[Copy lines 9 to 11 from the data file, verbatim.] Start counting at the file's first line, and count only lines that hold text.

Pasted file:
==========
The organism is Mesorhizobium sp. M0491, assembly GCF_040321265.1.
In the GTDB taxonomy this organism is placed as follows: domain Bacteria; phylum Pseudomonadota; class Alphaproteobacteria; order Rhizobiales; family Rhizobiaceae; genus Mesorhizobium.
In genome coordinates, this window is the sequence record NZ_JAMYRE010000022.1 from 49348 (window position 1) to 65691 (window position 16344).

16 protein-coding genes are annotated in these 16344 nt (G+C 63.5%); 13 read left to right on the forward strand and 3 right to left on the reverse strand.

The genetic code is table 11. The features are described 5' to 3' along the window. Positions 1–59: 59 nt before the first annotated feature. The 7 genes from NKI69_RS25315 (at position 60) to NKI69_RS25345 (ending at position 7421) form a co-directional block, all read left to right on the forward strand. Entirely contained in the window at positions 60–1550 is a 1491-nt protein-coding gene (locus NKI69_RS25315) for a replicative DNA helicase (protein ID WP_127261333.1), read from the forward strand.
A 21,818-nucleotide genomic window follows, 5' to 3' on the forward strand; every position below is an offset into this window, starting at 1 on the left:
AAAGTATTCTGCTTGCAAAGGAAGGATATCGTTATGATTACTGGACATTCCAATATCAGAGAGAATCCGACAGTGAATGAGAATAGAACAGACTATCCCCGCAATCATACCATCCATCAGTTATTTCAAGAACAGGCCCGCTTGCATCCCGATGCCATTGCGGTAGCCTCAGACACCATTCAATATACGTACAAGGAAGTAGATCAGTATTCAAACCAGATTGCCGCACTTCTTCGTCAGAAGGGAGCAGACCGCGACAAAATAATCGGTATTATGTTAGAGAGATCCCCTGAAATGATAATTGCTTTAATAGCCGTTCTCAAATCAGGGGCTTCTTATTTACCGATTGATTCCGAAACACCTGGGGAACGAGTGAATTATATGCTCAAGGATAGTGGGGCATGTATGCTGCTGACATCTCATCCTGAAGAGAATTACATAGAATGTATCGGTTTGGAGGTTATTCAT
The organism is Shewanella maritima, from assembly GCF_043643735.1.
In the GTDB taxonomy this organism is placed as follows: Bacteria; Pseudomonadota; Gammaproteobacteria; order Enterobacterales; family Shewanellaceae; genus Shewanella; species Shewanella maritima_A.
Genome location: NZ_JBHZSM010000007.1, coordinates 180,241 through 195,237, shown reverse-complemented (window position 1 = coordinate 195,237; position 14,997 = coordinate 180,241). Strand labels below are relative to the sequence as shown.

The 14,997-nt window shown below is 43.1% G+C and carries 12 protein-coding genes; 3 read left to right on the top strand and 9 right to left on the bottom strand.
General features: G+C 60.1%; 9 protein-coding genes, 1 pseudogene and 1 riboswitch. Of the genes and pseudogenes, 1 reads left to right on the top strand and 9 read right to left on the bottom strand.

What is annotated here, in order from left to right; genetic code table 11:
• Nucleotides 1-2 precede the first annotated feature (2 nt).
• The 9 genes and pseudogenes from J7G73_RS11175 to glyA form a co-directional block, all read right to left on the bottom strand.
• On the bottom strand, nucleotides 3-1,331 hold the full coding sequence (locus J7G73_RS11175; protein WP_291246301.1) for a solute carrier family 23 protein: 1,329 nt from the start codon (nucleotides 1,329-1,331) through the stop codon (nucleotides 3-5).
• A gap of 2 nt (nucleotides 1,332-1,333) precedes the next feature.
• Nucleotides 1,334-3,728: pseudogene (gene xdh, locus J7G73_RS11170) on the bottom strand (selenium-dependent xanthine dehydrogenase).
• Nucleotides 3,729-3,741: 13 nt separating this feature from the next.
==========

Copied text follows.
In the GTDB taxonomy this organism is placed as follows: Bacteria; Pseudomonadota; Gammaproteobacteria; order Enterobacterales; family Shewanellaceae; genus Shewanella; species Shewanella maritima_A.
Genome location: NZ_JBHZSM010000007.1, coordinates 180,241 through 195,237, shown reverse-complemented (window position 1 = coordinate 195,237; position 14,997 = coordinate 180,241). Strand labels below are relative to the sequence as shown.

The 14,997-nt window shown below is 43.1% G+C and carries 12 protein-coding genes; 3 read left to right on the top strand and 9 right to left on the bottom strand.